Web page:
We recommend to the student of political science, if there is such a science, a volume which has come to our attention, the autobiography of Sir Roderick Jones, entitled A Life in Reuters, Hodder and Stoughton, 1951. This book gives us much authoritative information on news distribution. Sir Roderick was Chief of Reuters News Agency for many years, assuming command of that agency when it was still at its historic address of 24 Old Jewry, London.
It is difficult to approach journalism without taking into account its companions of a trinity, propaganda and espionage, and we find in this book many instances of their relationship. On page 200, Sir Roderick relates a bit of history which will not be found in the universities. It describes a luncheon given by him for General Smuts, Sir Starr Jameson, and Dr. Walter Hines Page. He says:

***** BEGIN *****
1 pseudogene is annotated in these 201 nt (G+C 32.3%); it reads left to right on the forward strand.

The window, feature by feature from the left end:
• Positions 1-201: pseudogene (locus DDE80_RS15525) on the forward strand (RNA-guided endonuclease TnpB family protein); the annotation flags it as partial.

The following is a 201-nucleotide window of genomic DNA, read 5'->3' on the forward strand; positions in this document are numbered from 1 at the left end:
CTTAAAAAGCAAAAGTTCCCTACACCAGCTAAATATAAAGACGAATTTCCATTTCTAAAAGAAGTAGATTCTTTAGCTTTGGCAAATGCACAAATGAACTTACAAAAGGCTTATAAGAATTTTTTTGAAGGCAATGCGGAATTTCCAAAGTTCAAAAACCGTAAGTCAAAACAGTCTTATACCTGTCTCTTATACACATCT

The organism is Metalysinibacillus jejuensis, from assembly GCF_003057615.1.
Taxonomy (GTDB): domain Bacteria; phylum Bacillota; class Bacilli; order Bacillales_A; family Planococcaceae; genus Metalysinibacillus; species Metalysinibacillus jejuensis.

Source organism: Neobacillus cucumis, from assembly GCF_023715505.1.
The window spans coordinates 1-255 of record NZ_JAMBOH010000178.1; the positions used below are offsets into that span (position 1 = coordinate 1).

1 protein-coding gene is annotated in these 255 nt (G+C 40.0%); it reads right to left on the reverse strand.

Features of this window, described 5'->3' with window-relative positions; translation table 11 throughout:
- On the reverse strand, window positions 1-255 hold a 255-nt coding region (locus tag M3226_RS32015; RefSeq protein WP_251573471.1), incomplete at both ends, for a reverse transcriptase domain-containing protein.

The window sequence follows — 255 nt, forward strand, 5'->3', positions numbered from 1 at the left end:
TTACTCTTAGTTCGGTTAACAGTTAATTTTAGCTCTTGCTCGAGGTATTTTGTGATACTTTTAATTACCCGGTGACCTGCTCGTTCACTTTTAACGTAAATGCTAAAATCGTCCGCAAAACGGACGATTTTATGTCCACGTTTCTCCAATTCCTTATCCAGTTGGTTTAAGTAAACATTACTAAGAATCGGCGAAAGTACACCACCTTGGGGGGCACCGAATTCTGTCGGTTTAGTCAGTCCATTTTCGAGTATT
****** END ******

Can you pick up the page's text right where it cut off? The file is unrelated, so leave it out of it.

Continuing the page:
“We dined in a private room at the Windham Club, the one in which twenty years later the terms of the abdication of King Edward VIII were settled. We drifted on to the question of the United States entering the war, for which Britain and France so patiently waited. Dr. Page then revealed to us, under seal of secrecy, that he had received from the President that afternoon a personal communication upon the strength of which he could affirm that, at last, the die was cast. Consequently it was not without emotion that he found himself able to assure us that the United States would be at war with the Central Powers inside a week from that date. The Ambassador’s assurance was correct to the day. We dined on Friday, March 30. On April 2, President Wilson asked Congress to declare a State of War with Germany. On April 6, the United States was at war.”